5. 5. alternatives available to corporations stressing both theoretical as well as practical considerations. It is expected that students have had prior exposure to capital structure theory and applications beyond that covered in BA280. The course spends a significant component of time describing execution alternatives and strategies and how companies balance the need for optimal capital structure and financing arrangements with the practical realities and constraints imposed by capital markets. Significant time is also spent describing recent capital market innovations that help companies overcome capital market constraints. The course emphasizes that successful financial planning has to occur in conjunction with a company’s overall corporate strategy and that a successful corporate strategy in turn requires the ability to fund that strategy. The course describes how companies evaluate alternative corporate strategies such as acquisitions, M&A, spin-offs, and divestitures and the fundamental role that practical constraints play in these deliberations. Attention is paid to the specific issues involved in funding an acquisition strategy. The course concludes with a discussion of recent trends in corporate governance and their impact on companies’ financing alternatives. The course does not use prepackaged case studies. Instead significant time is spent on real-time corporate situations to illustrate the impact of current market conditions on financial structure and alternatives. Student presentations are expected and constitute an integral part of the course. The course involves minimal guest speakers. There is no textbook and assigned readings are drawn primarily from non-academic sources such as trade and/or investment banking publications. Written exams do not constitute a heavy component of the grade, but active class participation is expected. Prerequisites: none *This course is limited to second-year MBA students ________________________________________________________________________ Fundamental Principles of Corporate Finance Fundamental Principles of Corporate Finance is a more advanced course in corporate finance theory and policy. The aim of the course is to rigorously analyze the major issues affecting the financial policy of a modern corporation, such as the choice of its capital structure, dividend policy, share issuance and repurchase, and corporate governance system. We will critically discuss costs and benefits of the strategies available to a firm’s top management to address these issues effectively. The course will also examine private equity and venture capital, and the process of raising capital through IPOs and SEOs. The course will conclude with a discussion of the role of corporate financial risk management. Classroom presentation will be mainly theoretical, but will illustrate the main concepts with examples drawn from the real world. Exposition will be analytical, and a working knowledge of basic mathematics and statistics is assumed. Prerequisites: BA 280A, BA 280B *This course is limited to first-year students ________________________________________________________________________ Introduction to Derivatives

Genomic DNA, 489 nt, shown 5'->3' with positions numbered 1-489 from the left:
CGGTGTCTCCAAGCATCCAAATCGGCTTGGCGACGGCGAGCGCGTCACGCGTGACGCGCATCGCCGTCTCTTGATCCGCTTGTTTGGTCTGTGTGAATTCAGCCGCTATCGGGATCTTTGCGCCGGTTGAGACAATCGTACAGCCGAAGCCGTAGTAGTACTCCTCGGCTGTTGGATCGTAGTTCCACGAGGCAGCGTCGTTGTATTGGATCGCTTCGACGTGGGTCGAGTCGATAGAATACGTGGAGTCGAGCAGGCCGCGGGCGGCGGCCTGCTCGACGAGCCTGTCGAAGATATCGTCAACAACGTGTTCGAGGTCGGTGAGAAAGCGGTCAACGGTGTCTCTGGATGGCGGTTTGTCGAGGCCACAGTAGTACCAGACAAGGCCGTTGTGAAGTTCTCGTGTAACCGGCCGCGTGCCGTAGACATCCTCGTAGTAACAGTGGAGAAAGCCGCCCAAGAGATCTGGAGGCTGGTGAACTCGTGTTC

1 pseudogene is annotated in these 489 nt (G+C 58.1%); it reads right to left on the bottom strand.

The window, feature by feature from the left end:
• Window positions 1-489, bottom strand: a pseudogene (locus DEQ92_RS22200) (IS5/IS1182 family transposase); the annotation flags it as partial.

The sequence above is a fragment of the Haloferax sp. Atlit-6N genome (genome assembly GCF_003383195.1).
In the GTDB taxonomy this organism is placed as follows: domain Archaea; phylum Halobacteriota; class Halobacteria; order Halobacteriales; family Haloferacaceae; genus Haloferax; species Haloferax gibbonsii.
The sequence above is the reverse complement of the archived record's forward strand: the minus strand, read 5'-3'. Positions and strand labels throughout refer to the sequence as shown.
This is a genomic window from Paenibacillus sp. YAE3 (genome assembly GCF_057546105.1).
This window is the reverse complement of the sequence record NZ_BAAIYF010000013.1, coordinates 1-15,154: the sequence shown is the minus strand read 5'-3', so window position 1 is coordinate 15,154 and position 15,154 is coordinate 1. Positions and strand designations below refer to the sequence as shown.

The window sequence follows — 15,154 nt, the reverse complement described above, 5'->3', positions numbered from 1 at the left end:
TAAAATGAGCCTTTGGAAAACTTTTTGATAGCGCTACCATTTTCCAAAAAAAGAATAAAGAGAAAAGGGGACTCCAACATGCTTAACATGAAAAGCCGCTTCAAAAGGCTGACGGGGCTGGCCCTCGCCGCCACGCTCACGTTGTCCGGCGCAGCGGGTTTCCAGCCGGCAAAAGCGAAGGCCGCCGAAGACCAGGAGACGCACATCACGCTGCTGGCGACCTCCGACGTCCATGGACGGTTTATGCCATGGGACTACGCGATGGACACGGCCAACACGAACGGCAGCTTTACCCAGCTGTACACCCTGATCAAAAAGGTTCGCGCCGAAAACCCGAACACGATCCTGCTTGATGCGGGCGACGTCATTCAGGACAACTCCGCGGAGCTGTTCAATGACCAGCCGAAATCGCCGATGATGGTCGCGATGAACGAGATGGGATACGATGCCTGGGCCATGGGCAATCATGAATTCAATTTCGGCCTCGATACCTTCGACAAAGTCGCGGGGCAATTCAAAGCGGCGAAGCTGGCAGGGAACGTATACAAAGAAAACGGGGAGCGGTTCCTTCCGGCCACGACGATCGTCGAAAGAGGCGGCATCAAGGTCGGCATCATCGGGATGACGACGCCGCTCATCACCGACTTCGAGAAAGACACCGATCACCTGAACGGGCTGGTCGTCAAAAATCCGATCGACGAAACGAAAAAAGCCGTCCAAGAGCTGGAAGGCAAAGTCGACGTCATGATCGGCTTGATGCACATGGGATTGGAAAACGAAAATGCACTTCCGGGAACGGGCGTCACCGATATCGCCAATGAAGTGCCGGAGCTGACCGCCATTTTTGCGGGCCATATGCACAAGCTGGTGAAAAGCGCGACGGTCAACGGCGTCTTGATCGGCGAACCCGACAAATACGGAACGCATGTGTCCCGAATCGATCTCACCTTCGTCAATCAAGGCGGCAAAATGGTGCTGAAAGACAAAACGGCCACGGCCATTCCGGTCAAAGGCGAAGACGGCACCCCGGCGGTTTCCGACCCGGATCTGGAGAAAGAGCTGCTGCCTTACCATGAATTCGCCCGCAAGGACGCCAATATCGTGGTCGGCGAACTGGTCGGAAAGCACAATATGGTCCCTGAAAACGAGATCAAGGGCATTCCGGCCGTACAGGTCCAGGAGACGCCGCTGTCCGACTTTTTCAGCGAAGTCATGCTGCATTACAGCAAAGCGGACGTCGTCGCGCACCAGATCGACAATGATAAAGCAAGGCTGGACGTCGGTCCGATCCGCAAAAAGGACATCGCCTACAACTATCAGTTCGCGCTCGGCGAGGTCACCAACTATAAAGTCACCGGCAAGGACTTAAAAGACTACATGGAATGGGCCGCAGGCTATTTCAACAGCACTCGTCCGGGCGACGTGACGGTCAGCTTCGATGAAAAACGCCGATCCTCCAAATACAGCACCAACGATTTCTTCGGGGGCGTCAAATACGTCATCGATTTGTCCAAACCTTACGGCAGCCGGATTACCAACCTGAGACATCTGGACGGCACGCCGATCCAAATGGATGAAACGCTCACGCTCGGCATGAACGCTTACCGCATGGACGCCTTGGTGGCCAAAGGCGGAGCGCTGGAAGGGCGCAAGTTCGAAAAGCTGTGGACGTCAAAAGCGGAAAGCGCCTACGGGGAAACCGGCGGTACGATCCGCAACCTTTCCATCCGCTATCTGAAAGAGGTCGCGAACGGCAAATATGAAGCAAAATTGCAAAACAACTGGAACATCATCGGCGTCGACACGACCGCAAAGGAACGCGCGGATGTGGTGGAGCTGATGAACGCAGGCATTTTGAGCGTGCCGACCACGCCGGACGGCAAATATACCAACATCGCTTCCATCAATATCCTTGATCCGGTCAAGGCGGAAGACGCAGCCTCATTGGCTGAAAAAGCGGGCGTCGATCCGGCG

6. 6. This course provides an introduction to the primary instruments of the derivative securities market (options, futures and swaps) and the applications of these securities to the management of stock portfolios, fixed-income portfolios, and other financial and business risks. Emphasis will be placed on real-world applications of theoretical, or conceptual material developed in class. Although the pricing of derivative securities and the applications of such securities to portfolio and risk management is mathematical by nature, most of the math in the course is algebra-based. We will cover several topics in this course, including an introduction to option markets; no-arbitrage-based option pricing relationships; an introduction to binomial option pricing; advanced binomial pricing; the Black-Scholes model; practical issues with Black-Scholes model; using the Black-Scholes model in portfolio management; option investing from a risk-return perspective; an introduction to futures and forward markets; futures and forward pricing; hedging with futures; and swap markets. This course will incorporate lectures and student discussions to cover the varying topics. Students can expect to prepare several application-based projects as a basis for class discussion. Students interested in portfolio management, derivatives trading, commercial banking, investment banking and industry finance are encouraged to take this course. Pre-requisite: BA 280 *This course is open to first and second-year MBA students ________________________________________________________________________ Investment Banking This course is designed to prepare first-year MBA students for investment banking internships. The main focus of the class is on financial modeling. The first two classes consist mostly of preparation for the financial modeling workshops (led by the class Teaching Assistants), and last for approximately three hours. There are six four-hour workshop sessions. These workshops are led by Scott Rostan, founder and CEO of Teaching the Street, a company that provides financial modeling instruction to a number of major investment banks. Areas to be covered are financial analysis and projections, comparables, valuation methods, etc. We will learn about topics including income statements, balance sheets and cash flow statement projections; depreciation, amortization and working capital schedules; public company comparables analysis; discounted flow analysis and valuation; and recent events concerning investment banking. In feedback from the major investment banks, we are consistently told that financial modeling is the most critical area to master before IB internships. The secondary emphasis of this course will be on general knowledge of investment banking and what it takes to succeed as an IB professional. The class will meet for one hour on those days when the Rostan-led workshops are not